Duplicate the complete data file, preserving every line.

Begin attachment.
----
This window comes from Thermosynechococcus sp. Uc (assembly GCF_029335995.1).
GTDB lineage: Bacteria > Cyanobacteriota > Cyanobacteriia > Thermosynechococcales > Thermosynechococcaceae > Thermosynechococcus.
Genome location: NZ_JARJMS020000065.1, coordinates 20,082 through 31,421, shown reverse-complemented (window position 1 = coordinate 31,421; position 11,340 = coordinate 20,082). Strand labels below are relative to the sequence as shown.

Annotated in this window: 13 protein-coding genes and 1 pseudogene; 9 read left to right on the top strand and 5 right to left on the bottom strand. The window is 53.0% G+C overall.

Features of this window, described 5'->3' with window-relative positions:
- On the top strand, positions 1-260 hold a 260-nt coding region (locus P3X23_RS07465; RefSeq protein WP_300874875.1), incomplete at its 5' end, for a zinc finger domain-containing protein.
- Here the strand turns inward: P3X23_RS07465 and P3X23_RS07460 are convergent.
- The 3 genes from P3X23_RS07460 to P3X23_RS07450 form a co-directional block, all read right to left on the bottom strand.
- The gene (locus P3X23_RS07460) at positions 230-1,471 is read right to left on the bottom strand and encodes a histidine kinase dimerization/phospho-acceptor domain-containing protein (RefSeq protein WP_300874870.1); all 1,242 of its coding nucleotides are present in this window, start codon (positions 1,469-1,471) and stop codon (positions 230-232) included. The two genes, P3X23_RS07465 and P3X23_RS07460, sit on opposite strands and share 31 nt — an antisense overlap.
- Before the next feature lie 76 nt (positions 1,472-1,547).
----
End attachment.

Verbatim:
This window comes from Thermosynechococcus sp. Uc (assembly GCF_029335995.1).
GTDB lineage: Bacteria > Cyanobacteriota > Cyanobacteriia > Thermosynechococcales > Thermosynechococcaceae > Thermosynechococcus.
Genome location: NZ_JARJMS020000065.1, coordinates 20,082 through 31,421, shown reverse-complemented (window position 1 = coordinate 31,421; position 11,340 = coordinate 20,082). Strand labels below are relative to the sequence as shown.

Annotated in this window: 13 protein-coding genes and 1 pseudogene; 9 read left to right on the top strand and 5 right to left on the bottom strand. The window is 53.0% G+C overall.

Features of this window, described 5'->3' with window-relative positions:
- On the top strand, positions 1-260 hold a 260-nt coding region (locus P3X23_RS07465; RefSeq protein WP_300874875.1), incomplete at its 5' end, for a zinc finger domain-containing protein.
- Here the strand turns inward: P3X23_RS07465 and P3X23_RS07460 are convergent.
- The 3 genes from P3X23_RS07460 to P3X23_RS07450 form a co-directional block, all read right to left on the bottom strand.
- The gene (locus P3X23_RS07460) at positions 230-1,471 is read right to left on the bottom strand and encodes a histidine kinase dimerization/phospho-acceptor domain-containing protein (RefSeq protein WP_300874870.1); all 1,242 of its coding nucleotides are present in this window, start codon (positions 1,469-1,471) and stop codon (positions 230-232) included. The two genes, P3X23_RS07465 and P3X23_RS07460, sit on opposite strands and share 31 nt — an antisense overlap.
- Before the next feature lie 76 nt (positions 1,472-1,547).